The right to liberty is a fundamental right, recognized in all the major human rights instruments both at global and regional levels. The right to seek asylum is, equally, recognized as a basic human right. The act of seeking asylum can therefore not be considered an offence or a crime. Consideration should be given to the fact that asylum seekers may already have suffered some form of persecution or other hardship in their country of origin and should be protected against any form of harsh treatment.

 

As a general rule, asylum seekers should not be detained.

 

The position of asylum seekers differs fundamentally from that of the ordinary alien and this element should be taken into account in determining any measures of punishment or detention based on ilIegal presence or entry. Reference is made to the provisions of Article 14 of the Universal Declaration of Human Rights, which grants all individuals the right to seek and enjoy asylum and Article 31 of the 1951 Convention which exempts refugees from penalties for illegal presence or entry when "coming directly" from a territory where their life or freedom was threatened. There is consensus that Article 31 should not be applied restrictively.[2]

 

Guideline 3: Exceptional Grounds of Detention

 

Detention of asylum seekers may exceptionally be resorted to, if it is clearly prescribes by a national law which is in conformity -with general norms and principles of international human rights law.[3]


 

The permissible exceptions to the general rule that detention should normally be avoided must be prescribes by law. In such cases, detention of asylum seekers may only be resorted to, if necessary, in order:

 

(i)         to verify identity;

(ii)                 to determine the elements on which the claim for refugee status or asylum is based;

(iii)                to deal with cases where refugees or asylum seekers have destroyed their travel and/or identity documents or have used fraudulent documents in order to mislead the authorities of the State, in which they intend to claim asylum; [4] or

(iv)                to protect national security or public order.

 

Where detention of asylum seekers is considered necessary it should only be imposed where it is reasonable to do so and without discrimination. lt should be proportional to the ends to be achieved (i.e. to ensure one of the above purposes) and for a minimal period.[5]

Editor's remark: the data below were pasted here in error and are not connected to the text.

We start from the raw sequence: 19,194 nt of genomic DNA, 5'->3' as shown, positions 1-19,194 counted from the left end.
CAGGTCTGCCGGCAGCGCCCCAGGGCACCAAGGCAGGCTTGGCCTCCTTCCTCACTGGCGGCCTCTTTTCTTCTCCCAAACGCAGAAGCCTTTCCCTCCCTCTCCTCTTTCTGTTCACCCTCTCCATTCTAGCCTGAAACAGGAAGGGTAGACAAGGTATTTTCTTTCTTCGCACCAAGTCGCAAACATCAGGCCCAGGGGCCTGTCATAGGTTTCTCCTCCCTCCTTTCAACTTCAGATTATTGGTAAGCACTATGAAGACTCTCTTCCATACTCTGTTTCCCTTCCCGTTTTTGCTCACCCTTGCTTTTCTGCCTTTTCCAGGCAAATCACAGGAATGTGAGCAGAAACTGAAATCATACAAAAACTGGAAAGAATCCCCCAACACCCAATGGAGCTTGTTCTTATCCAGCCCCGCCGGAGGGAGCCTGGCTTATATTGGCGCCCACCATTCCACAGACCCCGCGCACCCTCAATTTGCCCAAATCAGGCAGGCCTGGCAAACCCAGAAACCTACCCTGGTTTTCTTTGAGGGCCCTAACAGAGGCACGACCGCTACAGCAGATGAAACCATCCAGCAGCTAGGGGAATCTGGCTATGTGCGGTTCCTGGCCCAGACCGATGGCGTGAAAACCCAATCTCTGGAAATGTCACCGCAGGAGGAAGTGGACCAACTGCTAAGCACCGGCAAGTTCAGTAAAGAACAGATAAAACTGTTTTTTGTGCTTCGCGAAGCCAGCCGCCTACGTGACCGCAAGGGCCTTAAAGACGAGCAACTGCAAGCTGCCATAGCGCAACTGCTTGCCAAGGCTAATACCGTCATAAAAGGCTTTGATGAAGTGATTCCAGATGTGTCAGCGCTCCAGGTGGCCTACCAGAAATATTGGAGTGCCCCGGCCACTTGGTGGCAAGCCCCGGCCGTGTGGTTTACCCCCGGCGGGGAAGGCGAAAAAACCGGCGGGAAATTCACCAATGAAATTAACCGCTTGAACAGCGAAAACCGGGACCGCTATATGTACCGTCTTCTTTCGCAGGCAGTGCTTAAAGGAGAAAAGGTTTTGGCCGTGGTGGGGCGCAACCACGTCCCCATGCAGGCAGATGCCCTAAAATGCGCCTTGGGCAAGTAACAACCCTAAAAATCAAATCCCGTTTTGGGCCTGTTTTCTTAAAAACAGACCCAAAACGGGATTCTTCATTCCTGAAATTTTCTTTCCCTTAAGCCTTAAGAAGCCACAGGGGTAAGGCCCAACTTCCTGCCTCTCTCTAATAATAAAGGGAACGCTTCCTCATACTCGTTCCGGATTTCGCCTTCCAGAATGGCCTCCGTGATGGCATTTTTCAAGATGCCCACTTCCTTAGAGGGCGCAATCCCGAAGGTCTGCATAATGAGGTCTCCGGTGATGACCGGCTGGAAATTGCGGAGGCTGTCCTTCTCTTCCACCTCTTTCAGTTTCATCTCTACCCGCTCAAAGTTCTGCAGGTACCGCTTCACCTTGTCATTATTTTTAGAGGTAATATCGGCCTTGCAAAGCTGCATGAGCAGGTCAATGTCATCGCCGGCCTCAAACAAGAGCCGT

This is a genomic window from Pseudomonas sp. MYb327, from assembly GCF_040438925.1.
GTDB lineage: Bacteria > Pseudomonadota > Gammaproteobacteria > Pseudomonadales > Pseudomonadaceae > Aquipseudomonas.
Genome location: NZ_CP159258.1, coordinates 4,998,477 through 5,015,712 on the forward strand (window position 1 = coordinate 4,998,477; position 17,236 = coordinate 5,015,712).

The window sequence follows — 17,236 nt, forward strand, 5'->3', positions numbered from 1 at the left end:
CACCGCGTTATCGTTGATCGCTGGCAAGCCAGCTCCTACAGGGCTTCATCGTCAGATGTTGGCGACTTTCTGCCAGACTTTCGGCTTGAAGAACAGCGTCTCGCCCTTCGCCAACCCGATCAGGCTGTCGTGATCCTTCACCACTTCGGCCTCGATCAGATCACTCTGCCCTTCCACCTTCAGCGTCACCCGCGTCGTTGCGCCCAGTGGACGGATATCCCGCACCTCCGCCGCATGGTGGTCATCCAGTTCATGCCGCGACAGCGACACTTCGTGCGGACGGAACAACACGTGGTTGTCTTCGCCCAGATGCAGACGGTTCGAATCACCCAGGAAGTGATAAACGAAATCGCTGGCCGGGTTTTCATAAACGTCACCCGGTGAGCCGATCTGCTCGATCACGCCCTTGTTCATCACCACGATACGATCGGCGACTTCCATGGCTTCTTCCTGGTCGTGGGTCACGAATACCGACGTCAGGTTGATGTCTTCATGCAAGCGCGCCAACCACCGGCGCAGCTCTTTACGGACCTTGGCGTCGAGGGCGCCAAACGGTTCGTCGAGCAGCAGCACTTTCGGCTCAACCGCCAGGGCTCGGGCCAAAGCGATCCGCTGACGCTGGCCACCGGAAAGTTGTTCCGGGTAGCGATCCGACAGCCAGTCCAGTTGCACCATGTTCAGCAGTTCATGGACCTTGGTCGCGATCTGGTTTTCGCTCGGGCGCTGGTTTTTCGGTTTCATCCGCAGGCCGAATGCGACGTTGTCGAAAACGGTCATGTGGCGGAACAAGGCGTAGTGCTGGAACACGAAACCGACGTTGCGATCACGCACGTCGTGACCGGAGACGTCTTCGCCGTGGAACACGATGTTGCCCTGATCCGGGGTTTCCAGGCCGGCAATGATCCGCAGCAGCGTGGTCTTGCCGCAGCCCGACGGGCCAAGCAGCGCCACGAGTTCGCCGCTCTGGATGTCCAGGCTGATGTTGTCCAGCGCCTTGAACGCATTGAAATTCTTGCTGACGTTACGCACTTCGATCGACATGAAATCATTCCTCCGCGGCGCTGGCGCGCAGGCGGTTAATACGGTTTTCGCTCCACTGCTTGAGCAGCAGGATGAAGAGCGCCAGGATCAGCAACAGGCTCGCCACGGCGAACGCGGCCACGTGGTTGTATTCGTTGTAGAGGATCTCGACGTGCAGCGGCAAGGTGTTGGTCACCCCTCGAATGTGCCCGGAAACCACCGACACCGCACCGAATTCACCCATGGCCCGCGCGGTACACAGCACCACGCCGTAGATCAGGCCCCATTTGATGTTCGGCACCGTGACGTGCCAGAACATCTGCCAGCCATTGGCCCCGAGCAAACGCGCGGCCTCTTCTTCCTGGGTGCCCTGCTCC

Where there are monitoring mechanisms which can be employed as viable alternatives to detention (such as reporting obligations or guarantor requirements), these should be applied first unless there is evidence to suggest that such an alternative will not be effective.

 

Detention of asylum seekers which is applied for any other purpose, for example, as part of a policy to deter future asylum seekers, is contrary to the principles of international protection.[6]

 

Under no circumstances should detention be used as a punitive or disciplinary measure for failure to comply with administrative requirements or breach of reception centre, refugee camp or other institutional restrictions.

 

Escape from detention should not lead to automatic discontinuance of the asylum procedure, nor to return to the country of origin, having regard to the principle of non-refoulement.[7]

 

Guideline 4.- Procedural Safeguards[8]

 

Upon detention, asylum seekers should be entitled to the following minimum procedural guarantees:

 

(i)                   the right to be informed of the reasons for detention and of the rights in connection thereto, in a language and in terms which they understand;

(ii)                 the right to challenge the lawfulness of the deprivation of liberty promptly before a competent, independent and impartial authority, where the individual may present his arguments either personally or through a representative. Such a right should extend to all aspects of the legality of the case and act simply to the lawful exercise by the executive of the discretion to detain. To this end, he should receive legal assistance. Moreover, there should be a possibility of a periodic review.

(iii)                the right to contact the local UNHCR Office, available national refugee or other agencies and a lawyer. The means to make such contact should be made available.

 

Guideline 5: Detention of Persons under the Age of 18[9]

 

In accordance with the General Rule stated at Guideline 2 and the UNHCR Guidelines on Refugee Children, minors who are asylum seekers should not be detained.

 

However if States do detain children, this should, in accordance with Article 37 of the Convention on the Rights of the Child be as a measure of last resort, for the shortest appropriate period of time and in accordance with the exceptions stated at Guideline 3.

 

Particular reference is made to:

 

 

 

 

lf children who are asylum seekers are detained in airports, immigration-holding centres or prisons, they must not be held under prison-like conditions. M efforts must be made to have them released from detention and placed in other accommodation. lf this proves impossible, special arrangements must be made for living quarters which are suitable for children and their families.